The rise in urban stores in city centres

27 October, 2017
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For years large chain store establishments have been located in retail areas on the outskirts of big cities. Times have changed and there is an increasing trend towards opening outlets in the heart of city centres. This trend is not new but it has grown exponentially over the past few years.

This new urban business model satisfies the need to find new formulas for interacting with customers.  Reaching out to the customer and enhancing the shopping experience are the main objectives of urban stores.

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Visits to stores on the outskirts of towns and cities tend to be less frequent, purchases are planned and the average sales ticket is high. In the case of food shopping, the image of families at weekends doing their weekly or /monthly shopping at the hypermarket is familiar to all of us.

However, during the economic crisis, trips to these large retail outlets gradually decreased as did the mean sales ticket of the shopping basket and this contributed to an increase in urban shops and stores and the trend of more frequent visits. In addition to this, consumers have become more urbanite and shopping has become more of an impulsive act. Consumers want to experience the new services that smaller store formats can offer.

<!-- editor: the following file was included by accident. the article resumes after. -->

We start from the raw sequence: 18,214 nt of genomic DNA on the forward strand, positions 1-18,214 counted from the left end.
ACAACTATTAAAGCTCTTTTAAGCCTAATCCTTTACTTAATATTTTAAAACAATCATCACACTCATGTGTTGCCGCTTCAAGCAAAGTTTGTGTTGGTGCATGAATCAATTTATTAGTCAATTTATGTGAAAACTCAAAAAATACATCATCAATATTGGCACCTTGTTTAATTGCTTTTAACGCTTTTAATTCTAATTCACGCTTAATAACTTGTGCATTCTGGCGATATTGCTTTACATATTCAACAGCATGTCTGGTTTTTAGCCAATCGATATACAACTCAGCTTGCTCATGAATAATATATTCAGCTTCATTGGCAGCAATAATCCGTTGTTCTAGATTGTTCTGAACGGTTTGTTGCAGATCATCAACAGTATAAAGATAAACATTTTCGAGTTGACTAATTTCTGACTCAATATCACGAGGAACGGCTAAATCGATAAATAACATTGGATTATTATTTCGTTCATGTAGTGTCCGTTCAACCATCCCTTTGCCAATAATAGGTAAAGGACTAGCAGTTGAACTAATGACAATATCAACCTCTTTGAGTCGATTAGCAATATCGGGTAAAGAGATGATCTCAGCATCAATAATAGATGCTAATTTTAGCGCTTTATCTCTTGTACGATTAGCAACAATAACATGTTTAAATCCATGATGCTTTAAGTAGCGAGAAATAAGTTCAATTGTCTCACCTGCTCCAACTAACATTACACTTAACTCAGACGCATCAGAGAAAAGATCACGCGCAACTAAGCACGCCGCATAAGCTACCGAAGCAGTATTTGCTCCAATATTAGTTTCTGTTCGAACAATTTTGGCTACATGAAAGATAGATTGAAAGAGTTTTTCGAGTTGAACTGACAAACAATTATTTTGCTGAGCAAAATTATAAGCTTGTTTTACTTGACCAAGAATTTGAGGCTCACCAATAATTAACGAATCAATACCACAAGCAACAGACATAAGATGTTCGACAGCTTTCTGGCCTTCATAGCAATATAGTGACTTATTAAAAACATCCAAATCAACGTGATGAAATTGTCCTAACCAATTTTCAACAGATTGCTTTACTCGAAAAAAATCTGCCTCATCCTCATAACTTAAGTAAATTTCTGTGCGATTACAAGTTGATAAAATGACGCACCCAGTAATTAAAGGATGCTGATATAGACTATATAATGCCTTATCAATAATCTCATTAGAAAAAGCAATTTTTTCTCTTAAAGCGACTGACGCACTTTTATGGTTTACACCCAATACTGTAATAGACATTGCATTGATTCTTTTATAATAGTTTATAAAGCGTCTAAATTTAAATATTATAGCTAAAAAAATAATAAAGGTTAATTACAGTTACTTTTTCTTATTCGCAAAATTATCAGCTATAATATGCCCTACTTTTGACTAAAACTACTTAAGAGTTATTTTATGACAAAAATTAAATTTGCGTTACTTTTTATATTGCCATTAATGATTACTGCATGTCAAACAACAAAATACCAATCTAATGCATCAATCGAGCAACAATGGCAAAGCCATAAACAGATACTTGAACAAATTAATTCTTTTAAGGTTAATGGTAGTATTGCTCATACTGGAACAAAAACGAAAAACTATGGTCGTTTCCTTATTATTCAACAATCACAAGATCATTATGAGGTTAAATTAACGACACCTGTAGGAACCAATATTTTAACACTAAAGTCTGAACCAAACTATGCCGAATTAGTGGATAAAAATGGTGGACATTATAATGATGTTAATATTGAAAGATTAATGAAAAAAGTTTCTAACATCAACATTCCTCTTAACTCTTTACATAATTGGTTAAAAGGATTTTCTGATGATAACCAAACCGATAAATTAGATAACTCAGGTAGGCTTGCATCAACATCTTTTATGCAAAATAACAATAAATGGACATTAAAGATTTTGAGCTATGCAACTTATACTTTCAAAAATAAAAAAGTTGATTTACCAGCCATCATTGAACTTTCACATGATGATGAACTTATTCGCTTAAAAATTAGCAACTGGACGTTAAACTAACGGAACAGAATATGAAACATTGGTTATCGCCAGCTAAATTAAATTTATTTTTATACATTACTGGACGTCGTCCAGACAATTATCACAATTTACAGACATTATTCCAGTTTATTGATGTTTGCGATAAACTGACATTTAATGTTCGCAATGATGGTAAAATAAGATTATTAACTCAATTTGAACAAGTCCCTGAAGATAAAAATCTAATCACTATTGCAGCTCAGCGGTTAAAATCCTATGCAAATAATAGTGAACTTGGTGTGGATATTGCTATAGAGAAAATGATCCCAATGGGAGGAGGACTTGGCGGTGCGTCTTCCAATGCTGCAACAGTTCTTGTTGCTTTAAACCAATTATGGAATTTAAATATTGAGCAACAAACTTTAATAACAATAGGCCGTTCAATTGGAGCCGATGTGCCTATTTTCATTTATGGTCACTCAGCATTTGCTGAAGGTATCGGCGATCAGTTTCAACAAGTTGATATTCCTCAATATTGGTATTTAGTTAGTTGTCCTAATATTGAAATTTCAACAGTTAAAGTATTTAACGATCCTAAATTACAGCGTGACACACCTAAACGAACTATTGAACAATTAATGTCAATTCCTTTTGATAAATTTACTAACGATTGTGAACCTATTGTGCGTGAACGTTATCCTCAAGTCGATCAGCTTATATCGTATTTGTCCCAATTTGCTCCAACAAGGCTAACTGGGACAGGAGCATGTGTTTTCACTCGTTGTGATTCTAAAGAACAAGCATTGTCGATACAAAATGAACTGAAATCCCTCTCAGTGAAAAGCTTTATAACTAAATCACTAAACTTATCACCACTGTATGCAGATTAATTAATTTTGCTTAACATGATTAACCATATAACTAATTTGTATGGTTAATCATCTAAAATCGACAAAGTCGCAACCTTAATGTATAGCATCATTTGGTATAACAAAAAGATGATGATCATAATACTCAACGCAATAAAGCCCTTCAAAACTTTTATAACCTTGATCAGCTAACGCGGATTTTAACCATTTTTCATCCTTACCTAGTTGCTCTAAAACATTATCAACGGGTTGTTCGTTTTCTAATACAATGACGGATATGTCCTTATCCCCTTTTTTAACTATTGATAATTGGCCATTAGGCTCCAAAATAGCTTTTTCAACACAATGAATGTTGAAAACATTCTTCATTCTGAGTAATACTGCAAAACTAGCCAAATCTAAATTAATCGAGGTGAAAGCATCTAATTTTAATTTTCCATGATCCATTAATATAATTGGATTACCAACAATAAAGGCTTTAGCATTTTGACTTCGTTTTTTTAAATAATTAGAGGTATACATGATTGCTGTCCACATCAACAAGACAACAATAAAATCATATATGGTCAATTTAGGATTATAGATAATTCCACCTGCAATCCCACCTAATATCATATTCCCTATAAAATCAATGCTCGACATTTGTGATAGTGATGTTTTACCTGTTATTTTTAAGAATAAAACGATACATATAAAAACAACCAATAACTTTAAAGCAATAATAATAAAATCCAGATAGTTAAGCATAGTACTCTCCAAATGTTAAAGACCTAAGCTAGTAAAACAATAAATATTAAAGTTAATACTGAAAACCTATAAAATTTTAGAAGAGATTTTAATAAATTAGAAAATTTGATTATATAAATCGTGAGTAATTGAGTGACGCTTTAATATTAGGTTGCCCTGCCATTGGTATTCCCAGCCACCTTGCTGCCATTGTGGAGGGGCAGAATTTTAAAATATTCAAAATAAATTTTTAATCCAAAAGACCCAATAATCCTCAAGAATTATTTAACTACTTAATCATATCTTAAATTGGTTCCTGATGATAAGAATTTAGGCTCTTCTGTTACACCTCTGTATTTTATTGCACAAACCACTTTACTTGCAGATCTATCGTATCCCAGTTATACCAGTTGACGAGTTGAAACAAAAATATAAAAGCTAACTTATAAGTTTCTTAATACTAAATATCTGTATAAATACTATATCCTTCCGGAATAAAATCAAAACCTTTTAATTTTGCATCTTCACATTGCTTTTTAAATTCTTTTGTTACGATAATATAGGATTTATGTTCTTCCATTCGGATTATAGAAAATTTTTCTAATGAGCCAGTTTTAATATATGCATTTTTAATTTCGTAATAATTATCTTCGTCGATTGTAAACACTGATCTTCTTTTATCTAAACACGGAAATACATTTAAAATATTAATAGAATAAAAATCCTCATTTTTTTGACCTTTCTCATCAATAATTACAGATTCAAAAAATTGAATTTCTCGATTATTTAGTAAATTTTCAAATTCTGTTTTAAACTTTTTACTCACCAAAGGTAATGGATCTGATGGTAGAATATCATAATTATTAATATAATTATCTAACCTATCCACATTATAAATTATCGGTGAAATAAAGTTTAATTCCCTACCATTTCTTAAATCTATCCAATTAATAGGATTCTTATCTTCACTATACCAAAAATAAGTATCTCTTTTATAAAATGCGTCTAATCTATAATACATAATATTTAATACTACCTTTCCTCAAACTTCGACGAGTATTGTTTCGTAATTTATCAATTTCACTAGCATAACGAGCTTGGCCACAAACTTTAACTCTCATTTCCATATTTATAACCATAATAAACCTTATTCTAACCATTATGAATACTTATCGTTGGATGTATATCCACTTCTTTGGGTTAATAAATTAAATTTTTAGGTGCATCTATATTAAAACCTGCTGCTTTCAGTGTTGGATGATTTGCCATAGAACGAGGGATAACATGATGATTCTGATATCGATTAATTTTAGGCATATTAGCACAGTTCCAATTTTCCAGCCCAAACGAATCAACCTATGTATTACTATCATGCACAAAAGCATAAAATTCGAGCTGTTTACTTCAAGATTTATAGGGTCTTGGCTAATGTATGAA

The shopping experience has become a differentiating factor for many chains that have opted for the new urban formats, with their pros and cons (urban shops tend to have smaller sales areas -200 to 2,000 square metres).

Optimising space is paramount in urban stores

In order to optimise space the shop design must be carefully planned to make sure that equipment takes up the minimum space possible. Small aisles and narrow check-outs mean retailers have to choose solutions that adapt to limited spaces. Self-service baskets and plastic shopping carts are a clear example of how these items have evolved towards more compact formats but without foregoing an improved shopping experience for users.

 

Another aspect is that there is less space for shelving and so greater thought and care has to go into choosing products so that customers are not disappointed with the range available. Although it is also true to say that there has been a change in the behaviour of shoppers at city centre stores and they do not shop for the same items as they would in a hypermarket or a store in a shopping mall.

Media Markt, Aki, Carrefour, Leroy Merlin and Decathlon are just some of the leading retail firms that have backed this urban shop format on our cities’ main shopping streets.

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